Landlords must comply with latest energy standards

Landlords of residential property could face high fines if they do not meet the latest energy efficiency standards.  On 1st April 2020, the latest stage of the Minimum Energy Efficiency Standards was implemented, making it unlawful for landlords to continue domestic residential tenancies where the property has a rating of F or G on its Energy Performance Certificate – commonly known as an EPC. Two years ago, the first stage of implementation introduced the requirement for an E rating or above for all new tenancies granted. Now, that is extended…

Landlord and Tenant – The new Tenant Fees Act

A new act came into force recently that has a profound effect on the rental market. It’s relevant not just for landlords and tenants, but for agencies that, to date, have made a very nice little living out of charging tenancy fees and administration costs for rentals. These fees have affected both tenants and landlords, who have had to fork out hundreds if not thousands of pounds in fees and agency costs. Now, under the Tenant Fees Act 2019, all tenant payments are banned by default unless the Act specifically makes allowances…

Landlord & Tenant: A mouldy problem – who is responsible for getting rid of mould in rented accommodation?

By the end of 2021, a quarter of UK households will rent privately. That’s approximately 5.8 million households renting, due to the combination of soaring house prices and salaries remaining relatively static.  Anyone who has been a serial renter will know that the state of privately rented housing can vary hugely.  Some landlords take pride in their work, furnishing and finishing their properties to a high standard; whereas others complete the job as quickly and cheaply as possible.  For the latter category, neglecting standards can cause all sorts of issues…

Landowner carries the can on illegal waste

An illegal waste wood stockpile on land in Devon has seen the landowner prosecuted and left with the clean-up bill after being held responsible for knowingly permitting the tenants' activities. The tenants had leased the land for a wood recycling business, but none of the material that arrived on the site ever left, creating a 10,000-tonne stockpile covering the area of a football pitch. When the stockpile was destroyed in a massive fire which burned for five days, the Environment Agency prosecuted not just the tenants, but the landlord as…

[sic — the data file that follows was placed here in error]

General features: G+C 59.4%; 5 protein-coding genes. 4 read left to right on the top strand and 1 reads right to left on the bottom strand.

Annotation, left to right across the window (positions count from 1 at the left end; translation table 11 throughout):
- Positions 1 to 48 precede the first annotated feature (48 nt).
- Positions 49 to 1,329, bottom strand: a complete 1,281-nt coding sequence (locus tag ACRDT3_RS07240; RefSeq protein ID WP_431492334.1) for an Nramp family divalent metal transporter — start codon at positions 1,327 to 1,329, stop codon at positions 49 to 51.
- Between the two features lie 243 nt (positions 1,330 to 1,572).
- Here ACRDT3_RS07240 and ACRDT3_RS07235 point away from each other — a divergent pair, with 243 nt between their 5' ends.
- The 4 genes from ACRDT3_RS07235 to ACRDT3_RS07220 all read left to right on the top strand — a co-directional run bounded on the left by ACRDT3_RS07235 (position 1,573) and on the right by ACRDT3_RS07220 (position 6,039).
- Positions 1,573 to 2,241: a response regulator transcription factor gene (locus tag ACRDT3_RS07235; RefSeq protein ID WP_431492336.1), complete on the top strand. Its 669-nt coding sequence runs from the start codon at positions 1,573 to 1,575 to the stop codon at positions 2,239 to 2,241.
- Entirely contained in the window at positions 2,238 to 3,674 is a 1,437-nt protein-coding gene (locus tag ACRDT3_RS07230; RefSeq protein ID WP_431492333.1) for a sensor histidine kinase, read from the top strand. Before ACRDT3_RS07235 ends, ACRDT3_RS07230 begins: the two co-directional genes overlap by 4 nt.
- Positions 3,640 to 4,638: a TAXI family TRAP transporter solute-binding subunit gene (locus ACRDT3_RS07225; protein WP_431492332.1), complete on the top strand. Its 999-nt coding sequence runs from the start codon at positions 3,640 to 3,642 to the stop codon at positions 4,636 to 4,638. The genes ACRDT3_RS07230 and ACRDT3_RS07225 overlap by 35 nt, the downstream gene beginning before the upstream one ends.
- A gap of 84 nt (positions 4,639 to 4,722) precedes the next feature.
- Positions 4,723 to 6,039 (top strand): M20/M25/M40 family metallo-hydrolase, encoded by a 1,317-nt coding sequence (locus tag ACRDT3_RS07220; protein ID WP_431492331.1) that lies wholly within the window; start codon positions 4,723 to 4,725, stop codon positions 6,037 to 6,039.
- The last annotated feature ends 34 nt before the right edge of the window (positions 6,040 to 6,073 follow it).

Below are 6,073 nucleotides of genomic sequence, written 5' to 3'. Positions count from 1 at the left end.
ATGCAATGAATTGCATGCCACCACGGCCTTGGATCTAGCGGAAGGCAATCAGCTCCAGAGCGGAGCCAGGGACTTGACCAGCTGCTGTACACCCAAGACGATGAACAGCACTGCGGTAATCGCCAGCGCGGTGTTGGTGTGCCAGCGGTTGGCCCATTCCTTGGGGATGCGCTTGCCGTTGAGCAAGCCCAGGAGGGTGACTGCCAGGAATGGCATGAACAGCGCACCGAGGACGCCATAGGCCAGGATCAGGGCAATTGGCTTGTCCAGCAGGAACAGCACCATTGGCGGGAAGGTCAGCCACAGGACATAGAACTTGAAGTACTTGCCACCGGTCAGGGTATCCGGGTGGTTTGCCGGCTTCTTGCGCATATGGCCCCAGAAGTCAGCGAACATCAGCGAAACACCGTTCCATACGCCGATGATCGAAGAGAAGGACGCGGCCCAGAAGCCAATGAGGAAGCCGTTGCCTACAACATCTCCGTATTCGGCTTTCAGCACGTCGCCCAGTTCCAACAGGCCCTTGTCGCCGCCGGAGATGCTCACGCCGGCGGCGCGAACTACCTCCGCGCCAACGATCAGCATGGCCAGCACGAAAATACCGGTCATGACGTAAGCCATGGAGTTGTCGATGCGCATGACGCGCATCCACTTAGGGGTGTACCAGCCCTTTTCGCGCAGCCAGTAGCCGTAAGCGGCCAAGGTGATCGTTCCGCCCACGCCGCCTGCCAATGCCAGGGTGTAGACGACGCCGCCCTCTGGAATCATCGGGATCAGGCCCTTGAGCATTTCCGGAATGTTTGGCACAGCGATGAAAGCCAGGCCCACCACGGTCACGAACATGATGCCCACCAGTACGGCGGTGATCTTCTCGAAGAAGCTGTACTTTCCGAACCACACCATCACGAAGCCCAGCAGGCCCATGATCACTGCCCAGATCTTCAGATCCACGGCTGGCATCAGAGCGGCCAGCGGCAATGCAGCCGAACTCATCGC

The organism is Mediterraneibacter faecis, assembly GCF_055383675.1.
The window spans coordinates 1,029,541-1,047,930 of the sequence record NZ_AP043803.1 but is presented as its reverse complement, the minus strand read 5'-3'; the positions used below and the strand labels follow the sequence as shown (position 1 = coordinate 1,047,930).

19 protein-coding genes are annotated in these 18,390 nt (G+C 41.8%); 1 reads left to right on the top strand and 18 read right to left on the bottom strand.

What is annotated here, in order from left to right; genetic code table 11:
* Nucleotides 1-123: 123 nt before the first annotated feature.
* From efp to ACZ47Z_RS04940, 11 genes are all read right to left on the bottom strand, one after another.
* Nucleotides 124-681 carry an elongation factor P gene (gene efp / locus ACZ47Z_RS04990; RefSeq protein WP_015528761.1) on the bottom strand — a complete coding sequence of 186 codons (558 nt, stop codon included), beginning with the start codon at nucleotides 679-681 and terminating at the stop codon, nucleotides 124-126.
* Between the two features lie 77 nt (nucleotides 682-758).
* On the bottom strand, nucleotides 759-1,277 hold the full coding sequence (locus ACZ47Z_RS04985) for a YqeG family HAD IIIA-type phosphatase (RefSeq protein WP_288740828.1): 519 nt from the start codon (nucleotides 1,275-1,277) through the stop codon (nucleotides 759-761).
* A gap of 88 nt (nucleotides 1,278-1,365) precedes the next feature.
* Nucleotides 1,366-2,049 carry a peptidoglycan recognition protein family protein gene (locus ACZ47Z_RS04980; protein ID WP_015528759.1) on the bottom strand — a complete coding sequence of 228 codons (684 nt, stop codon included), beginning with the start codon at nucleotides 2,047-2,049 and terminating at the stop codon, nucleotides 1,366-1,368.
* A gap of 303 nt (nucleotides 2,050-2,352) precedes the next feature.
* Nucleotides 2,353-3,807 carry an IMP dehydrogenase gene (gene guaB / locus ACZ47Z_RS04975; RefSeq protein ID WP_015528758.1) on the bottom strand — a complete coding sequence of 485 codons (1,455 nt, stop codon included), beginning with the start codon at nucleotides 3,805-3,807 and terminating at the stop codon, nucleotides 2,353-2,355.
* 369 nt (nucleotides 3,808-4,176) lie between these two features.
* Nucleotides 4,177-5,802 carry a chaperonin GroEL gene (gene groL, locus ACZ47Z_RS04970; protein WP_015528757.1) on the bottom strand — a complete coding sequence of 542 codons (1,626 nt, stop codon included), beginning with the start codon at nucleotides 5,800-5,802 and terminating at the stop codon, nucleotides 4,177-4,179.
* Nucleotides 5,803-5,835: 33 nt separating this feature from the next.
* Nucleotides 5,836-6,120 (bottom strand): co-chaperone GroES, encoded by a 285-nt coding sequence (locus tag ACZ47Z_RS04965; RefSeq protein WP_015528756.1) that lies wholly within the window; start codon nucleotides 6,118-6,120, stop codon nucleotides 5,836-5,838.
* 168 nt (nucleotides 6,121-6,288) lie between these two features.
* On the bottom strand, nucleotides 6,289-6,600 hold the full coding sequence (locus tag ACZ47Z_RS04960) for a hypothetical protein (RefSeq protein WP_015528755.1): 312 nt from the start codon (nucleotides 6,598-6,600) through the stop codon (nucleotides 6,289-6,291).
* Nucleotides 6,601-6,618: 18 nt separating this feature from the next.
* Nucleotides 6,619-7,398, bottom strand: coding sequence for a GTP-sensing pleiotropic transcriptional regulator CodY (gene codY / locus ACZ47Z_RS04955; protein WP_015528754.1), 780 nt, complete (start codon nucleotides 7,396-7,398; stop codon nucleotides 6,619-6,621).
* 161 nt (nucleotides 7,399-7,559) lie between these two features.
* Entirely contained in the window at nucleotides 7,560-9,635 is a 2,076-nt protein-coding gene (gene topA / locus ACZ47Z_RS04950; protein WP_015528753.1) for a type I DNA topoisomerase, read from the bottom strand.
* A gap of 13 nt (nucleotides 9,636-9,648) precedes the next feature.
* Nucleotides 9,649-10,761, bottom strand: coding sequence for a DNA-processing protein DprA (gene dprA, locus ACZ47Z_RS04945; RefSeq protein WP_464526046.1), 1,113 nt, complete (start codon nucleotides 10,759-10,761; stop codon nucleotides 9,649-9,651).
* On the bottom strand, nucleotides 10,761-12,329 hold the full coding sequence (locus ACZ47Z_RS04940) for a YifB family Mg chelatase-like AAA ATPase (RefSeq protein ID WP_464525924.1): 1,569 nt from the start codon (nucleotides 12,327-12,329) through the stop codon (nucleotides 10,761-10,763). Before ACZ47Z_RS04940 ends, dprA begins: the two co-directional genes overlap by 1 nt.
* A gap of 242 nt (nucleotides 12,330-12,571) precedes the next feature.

Bump in the night for Airbnb landlords

Rule changes on short term lets could see part-time landlords hit by a new tax bill from next year if they let out their whole property. Homeowners can earn up to £7,500 per year tax free by renting a room to a lodger, but the rise of the sharing economy and sites like Airbnb has seen many hobby landlords come into the market and use the tax break to offset income when they let the whole of their home out for short stays. Whether it’s property owners in SW London…

Landlords must check they hit the spot with deposits

Claims for incorrectly handled property rental deposits are soaring and landlords should be alert to the danger and ensure they or their agents are complying with the legal requirements, if they want to avoid high penalties. According to figures from insurers, the number of claims relating to deposits peaked at 25% of all professional indemnity claims made by estate and letting agents in the first quarter of this year, up from just 3% last year 1.  The claims most often relate to a landlord lodging a deposit late or failing…

What can you do if your tenant is subletting?

A quick guide to the legalities If a landlord rents a property directly to a tenant and they decide they wish to let out part or all of the property to another tenant, it’s called subletting. This isn’t always a problem, if the tenant in question has the landlord’s permission to do so. Problems arise, however, when tenants sublet all or part of the rental property without the permission of their landlord. How do landlords know if a tenant is in breach of their rental agreement, and what can landlords…

Beware Side Letter

Although the case of Vivienne Westwood Limited v Conduit Street Development Limited is fact specific it is a crucial reminder of the care that must be taken when setting out concessionary terms in side letters between landlords and tenants. In 2009 Vivienne Westwood Limited entered into a 15 year lease of retail premises, however at the same time the parties entered into a side letter providing rent concessions. The lease provided that the annual rent payable was £110,000 with upwards only rent reviews in 2014 and 2019. Under the side…

Stamp duty change results in buy-to-let slump

Following the introduction of a stamp duty surcharge in April 2016 mortgage activity in the UK buy-to-let sector has plummeted. Changes implemented in April 2016 resulted in a 3% stamp duty surcharge on buy-to-let and second home purchases. This impelled a sudden surge in lending in February and March 2016 as landlords rushed through purchases to avoid the impending 3% increase in stamp duty tax. However, the spike in mortgage lending was short lived as a sudden and significant drop followed. The Council of Mortgage Lenders (CML) figures show that…

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